Blindness groups, ASU settle lawsuit over Kindle

ASU will not pay any damages for using Amazon's Kindle DX in a pilot project.
ASU will not pay any damages for using Amazon's Kindle DX in a pilot project.

Two organizations representing the blind have settled a discrimination lawsuit against Arizona State University over its use of Amazon’s Kindle e-reader device.

Arizona State is among several universities testing the $489 Kindle DX, a large-screen model aimed at textbook and newspaper readers.

Last June, the National Federation of the Blind and the American Council of the Blind joined a blind ASU student in suing Arizona State, alleging that the Kindle’s inaccessibility to blind students constituted a violation of federal law.…Read More

Feds roll out simpler FAFSA form

Duncan helped introduce the newest online FAFSA form.
Education Secretary Arne Duncan helped introduce the newest online FAFSA form.

The new online version of the Free Application for Federal Student Aid (FAFSA) will allow college applicants to skip series of questions that don’t apply to them and includes help text and easily accessible instructions, federal officials announced Jan. 5.

Education Secretary Arne Duncan and Jill Biden, Vice President Joe Biden’s wife and a former community college educator, promoted the streamlined FAFSA form at Banneker Senior High School in Washington, D.C., where college hopefuls filled out online applications that gauge how much student aid they are eligible for.

About 20 million students submit the FAFSA every year.…Read More

Feds roll out simpler FAFSA form

Duncan helped introduce the newest online FAFSA form.
Education Secretary Arne Duncan helped introduce the newest online FAFSA form.

The new online version of the Free Application for Federal Student Aid (FAFSA) will allow college applicants to skip series of questions that don’t apply to them and includes help text and easily accessible instructions, federal officials announced Jan. 5.

Education Secretary Arne Duncan and Jill Biden, Vice President Joe Biden’s wife and a former community college educator, promoted the streamlined FAFSA form at Banneker Senior High School in Washington, D.C., where college hopefuls filled out online applications that gauge how much student aid they are eligible for.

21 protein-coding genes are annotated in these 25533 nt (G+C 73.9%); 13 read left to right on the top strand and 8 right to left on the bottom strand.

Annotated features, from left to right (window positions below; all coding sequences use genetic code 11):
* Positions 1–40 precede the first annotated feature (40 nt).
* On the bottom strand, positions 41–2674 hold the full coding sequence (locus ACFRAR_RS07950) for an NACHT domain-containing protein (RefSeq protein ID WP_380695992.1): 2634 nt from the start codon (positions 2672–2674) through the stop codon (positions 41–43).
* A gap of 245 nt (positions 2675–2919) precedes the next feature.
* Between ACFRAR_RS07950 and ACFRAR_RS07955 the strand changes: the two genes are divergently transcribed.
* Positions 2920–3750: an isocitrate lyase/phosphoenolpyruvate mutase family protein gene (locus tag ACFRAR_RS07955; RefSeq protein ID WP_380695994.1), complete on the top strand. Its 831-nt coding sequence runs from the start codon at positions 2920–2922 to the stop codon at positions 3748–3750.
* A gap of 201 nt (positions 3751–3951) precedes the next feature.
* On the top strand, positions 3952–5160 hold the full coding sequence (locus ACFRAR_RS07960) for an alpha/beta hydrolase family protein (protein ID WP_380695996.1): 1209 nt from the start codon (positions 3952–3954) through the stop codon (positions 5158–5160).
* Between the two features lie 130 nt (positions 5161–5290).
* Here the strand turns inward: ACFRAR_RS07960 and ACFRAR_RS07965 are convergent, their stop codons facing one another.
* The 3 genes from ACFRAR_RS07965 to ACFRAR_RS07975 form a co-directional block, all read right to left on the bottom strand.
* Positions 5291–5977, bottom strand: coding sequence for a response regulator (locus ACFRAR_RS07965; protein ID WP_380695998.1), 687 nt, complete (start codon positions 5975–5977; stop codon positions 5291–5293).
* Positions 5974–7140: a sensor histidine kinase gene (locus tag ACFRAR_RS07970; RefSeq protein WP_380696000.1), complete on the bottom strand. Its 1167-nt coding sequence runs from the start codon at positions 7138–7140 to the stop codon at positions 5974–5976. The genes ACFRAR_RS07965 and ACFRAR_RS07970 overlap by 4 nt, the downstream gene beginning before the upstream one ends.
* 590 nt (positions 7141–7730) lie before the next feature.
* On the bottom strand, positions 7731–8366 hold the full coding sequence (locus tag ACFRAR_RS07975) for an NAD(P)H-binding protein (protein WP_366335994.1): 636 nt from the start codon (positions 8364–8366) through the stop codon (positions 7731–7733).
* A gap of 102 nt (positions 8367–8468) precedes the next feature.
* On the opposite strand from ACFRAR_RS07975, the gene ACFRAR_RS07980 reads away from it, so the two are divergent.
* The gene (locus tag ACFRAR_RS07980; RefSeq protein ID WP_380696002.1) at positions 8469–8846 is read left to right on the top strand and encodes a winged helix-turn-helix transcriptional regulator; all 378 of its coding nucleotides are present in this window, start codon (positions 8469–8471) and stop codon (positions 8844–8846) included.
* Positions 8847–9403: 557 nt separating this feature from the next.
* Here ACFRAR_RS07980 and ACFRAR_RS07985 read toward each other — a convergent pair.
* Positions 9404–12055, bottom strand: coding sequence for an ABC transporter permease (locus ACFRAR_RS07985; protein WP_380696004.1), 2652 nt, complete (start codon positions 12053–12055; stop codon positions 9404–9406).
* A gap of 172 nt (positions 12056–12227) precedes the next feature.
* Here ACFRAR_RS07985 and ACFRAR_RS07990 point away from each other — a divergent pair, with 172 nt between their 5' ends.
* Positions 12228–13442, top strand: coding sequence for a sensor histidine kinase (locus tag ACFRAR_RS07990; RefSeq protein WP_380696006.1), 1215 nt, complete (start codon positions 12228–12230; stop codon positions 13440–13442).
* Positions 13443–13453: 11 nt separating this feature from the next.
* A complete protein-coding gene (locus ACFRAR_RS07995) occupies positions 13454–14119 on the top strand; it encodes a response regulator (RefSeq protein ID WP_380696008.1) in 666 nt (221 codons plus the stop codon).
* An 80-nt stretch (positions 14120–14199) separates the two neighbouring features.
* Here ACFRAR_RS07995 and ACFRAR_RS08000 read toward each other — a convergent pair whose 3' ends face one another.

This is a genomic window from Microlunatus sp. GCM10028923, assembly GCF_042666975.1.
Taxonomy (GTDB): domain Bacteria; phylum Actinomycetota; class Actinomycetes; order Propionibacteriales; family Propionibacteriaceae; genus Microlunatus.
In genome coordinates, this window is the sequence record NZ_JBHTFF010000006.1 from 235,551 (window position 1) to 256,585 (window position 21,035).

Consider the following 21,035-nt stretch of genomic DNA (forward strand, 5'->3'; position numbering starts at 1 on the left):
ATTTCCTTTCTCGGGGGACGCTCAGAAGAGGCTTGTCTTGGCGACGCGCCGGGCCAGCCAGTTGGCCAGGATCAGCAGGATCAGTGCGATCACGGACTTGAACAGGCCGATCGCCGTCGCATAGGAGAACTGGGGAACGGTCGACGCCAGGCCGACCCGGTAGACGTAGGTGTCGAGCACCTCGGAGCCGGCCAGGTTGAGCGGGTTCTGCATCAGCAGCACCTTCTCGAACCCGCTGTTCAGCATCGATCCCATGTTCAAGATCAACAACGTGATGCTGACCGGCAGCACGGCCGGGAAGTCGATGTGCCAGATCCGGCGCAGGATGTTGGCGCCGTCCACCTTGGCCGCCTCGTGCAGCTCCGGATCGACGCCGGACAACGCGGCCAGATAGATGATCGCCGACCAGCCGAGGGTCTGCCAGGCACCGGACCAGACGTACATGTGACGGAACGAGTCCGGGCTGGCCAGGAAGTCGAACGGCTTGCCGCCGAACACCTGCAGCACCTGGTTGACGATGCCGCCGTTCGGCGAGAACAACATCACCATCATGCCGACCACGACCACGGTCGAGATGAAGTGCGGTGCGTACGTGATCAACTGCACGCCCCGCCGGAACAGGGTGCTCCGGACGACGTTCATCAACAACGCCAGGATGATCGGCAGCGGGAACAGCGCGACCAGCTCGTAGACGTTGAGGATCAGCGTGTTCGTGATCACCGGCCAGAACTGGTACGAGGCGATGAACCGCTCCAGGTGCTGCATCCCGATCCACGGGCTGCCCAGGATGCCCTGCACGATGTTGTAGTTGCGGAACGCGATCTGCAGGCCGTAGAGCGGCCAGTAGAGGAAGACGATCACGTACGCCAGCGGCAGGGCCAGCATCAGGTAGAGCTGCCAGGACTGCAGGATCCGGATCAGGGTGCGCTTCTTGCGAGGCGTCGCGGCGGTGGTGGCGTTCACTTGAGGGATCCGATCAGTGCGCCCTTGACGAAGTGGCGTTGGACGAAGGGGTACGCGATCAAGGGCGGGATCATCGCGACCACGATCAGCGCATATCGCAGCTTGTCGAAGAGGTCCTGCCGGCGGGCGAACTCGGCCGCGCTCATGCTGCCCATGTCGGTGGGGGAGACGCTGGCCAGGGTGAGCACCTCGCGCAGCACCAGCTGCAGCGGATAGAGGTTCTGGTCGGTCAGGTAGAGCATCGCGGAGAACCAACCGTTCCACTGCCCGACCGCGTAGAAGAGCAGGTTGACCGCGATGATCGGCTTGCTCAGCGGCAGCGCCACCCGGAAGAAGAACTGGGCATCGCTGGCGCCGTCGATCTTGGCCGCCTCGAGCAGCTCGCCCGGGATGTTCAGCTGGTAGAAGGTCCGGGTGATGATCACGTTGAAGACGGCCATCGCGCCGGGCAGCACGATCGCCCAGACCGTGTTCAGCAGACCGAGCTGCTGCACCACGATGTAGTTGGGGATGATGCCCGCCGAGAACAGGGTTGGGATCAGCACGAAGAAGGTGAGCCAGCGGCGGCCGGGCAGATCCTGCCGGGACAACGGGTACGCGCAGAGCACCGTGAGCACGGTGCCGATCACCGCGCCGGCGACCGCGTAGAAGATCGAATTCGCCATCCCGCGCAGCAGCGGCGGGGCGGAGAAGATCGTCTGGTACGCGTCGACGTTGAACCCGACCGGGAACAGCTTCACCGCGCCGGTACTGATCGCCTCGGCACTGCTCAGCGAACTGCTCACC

About 20 million students submit the FAFSA every year.…Read More

The top higher-ed tech stories of 2009: No. 2

Broadband access is essential for universities, advocates say.
Broadband access is essential for universities, advocates say.

The economic stimulus package approved by Congress in February included $7.2 billion to help bring broadband internet access to more citizens. It also required the Federal Communications Commission to create a national broadband plan–an undertaking with important implications for colleges and universities.

The stimulus authorized the National Telecommunications and Information Administration (NTIA) to implement the Broadband Technology Opportunities Program (BTOP), which is a $4.7 billion, one-time competitive matching grants program. The funds are intended to expand broadband services to underserved areas, improve broadband access for public safety agencies, stimulate the economy, and create jobs. NTIA is implementing the program along side the Department of Agriculture’s Rural Utilities Services, which received $2.5 billion for broadband loans, loan guarantees, and grants.

The funding came on the heels of a report from the Benton Foundation calling for robust, affordable, and universal broadband access to the internet, because, according to what the foundation calls “persuasive research,” universal and affordable broadband is “the key to our nation’s citizens reaching for–and achieving–the American Dream.”…Read More

Comcast, NBC deal to test net neutrality

Analysts say Comcast Corp. likely will have to accept substantial conditions if the cable TV provider wants to win regulatory approval for control of NBC Universal’s broadcast network, cable channels, and movie studios in a $13.75 billion mega-deal that is sure to test "net neutrality," the idea that broadband providers should not be able to discriminate against certain types of internet traffic flowing over their lines.

Although federal regulators probably won’t block a deal outright on anticompetitive grounds, they could prohibit Comcast, for instance, from denying rival subscription-TV services access to NBC channels and other popular programming. And they could prohibit the cable giant from blocking or delaying the streaming of content from other networks over its broadband pipeline.